Guy portrayed Zimmerman as a mixed-martial-arts enthusiast with an interest in law enforcement and claimed he went out that night with a “ready to fire” 9mm pistol, “profiled” Martin, followed him down a dark street and shot him at such close range it left burn marks on his sweatshirt.

He outlined for jurors a number of prosecution witnesses, including a Miami girl who was talking to Martin by cellphone as he walked back from a trip to 7-Eleven for a fruit drink and Skittles.

She “heard Trayvon Martin say, ‘What are you following me for?’ and then Trayvon Martin’s phone went dead and Trayvon Martin went dead,” Guy said.

He said none of the witnesses saw the confrontation “from beginning to end” but that they would point out inconsistencies and “lies” in Zimmerman’s statements about the deadly confrontation.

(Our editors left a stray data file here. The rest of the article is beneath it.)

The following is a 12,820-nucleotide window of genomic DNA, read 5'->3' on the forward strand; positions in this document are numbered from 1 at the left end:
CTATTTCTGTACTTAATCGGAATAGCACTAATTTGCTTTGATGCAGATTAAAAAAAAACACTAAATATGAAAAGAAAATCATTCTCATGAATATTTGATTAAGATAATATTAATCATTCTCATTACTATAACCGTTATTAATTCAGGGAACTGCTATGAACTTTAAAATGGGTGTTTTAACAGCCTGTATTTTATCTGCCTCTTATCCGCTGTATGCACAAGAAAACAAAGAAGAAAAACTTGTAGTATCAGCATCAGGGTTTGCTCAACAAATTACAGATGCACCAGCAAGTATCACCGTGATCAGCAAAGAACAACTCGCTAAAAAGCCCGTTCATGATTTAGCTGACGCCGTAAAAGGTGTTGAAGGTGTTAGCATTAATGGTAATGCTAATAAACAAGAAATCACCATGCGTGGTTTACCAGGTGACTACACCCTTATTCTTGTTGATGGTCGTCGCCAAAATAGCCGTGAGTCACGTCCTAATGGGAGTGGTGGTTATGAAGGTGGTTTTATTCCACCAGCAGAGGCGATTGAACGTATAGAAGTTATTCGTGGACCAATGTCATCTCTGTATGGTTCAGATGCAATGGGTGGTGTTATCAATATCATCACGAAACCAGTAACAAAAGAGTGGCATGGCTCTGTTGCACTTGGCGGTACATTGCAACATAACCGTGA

He also told jurors they would hear a “bone-chilling” 911 call from a neighbor.

“In the background, you will hear the gunshot that killed Trayvon Martin and you will hear screaming in the background. Listen carefully, please, to that call and listen carefully when the screaming stops. It’s right when the gunshot goes off. Trayvon Martin was silenced immediately when the bullet the defendant fired was shot through his heart,” Guy said.

Prosecutors had hoped to introduce expert testimony that Martin was the one screaming  and saying, “I’m begging you,” but the judge said the voice-technology used was not reliable enough. The tape can be used as evidence without the expert analysis.

The defense played the 911 call during its opening, prompting Martin’s mother to leave the courtroom. West said all the witnesses “agree those are the screams of someone in a life-threatening situation,” suggesting it was Zimmerman yelling for help.

He also played for the jury the tape of Zimmerman’s conversation with the non-emergency dispatcher, highlighting what they say was Martin’s suspicious and confrontational behavior.

The call shows that “Trayvon Martin had been staring at him. He approached him. He had his hand in his waistband and then he took off,” West said